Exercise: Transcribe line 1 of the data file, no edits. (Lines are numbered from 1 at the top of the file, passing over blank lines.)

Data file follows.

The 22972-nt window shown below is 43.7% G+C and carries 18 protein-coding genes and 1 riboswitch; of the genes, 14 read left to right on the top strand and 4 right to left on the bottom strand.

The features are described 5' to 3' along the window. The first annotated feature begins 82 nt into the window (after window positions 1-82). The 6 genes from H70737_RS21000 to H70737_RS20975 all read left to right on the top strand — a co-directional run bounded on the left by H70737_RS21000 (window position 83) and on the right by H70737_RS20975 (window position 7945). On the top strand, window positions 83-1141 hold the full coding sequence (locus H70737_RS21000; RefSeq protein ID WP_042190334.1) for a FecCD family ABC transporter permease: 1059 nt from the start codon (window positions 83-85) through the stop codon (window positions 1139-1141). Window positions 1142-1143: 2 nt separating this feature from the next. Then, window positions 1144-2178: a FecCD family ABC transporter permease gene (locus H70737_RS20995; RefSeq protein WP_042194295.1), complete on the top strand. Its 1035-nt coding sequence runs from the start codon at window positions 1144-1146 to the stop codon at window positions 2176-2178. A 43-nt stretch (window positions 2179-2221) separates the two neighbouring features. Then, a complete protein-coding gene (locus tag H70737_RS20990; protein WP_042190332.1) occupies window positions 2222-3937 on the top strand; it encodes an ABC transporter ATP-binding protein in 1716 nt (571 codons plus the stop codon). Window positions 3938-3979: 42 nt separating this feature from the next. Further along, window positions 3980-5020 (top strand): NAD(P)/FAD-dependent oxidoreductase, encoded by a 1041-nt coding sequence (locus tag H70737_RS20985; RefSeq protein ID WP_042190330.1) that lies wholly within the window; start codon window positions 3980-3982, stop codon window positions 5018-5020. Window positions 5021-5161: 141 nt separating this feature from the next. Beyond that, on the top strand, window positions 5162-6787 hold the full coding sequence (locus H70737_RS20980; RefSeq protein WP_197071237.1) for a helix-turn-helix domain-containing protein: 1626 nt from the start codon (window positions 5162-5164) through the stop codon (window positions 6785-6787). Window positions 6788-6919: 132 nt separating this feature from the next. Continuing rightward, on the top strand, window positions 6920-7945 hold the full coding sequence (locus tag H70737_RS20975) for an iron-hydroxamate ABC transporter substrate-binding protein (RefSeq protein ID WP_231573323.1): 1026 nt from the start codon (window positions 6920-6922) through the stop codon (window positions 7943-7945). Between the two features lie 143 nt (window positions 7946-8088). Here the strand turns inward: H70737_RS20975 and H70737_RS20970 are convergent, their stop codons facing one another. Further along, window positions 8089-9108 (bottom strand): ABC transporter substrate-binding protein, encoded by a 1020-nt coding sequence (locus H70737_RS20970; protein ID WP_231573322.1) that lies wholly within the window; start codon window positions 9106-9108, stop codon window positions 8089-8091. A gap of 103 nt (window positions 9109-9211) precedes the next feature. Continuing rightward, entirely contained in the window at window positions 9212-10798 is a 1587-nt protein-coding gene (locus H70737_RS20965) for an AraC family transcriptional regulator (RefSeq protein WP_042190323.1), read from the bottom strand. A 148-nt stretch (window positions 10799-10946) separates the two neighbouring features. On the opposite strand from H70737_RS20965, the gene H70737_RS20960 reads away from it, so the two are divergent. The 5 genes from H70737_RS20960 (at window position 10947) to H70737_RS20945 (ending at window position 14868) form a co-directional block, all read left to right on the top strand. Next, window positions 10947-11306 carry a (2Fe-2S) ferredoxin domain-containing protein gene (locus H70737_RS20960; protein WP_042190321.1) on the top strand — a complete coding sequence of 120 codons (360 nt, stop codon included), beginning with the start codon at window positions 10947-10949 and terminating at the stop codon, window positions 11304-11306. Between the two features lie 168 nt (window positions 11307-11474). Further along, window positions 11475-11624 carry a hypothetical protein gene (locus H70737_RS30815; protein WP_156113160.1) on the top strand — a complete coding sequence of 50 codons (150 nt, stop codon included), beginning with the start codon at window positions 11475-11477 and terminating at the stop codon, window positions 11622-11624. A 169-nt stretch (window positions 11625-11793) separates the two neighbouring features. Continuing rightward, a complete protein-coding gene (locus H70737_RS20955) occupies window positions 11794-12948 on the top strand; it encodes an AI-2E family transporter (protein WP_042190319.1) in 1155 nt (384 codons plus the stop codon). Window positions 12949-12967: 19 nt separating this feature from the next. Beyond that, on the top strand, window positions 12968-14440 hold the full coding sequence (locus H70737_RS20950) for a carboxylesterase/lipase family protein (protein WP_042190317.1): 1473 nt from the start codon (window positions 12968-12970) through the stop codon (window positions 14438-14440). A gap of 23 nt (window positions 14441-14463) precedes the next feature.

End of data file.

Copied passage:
The 22972-nt window shown below is 43.7% G+C and carries 18 protein-coding genes and 1 riboswitch; of the genes, 14 read left to right on the top strand and 4 right to left on the bottom strand.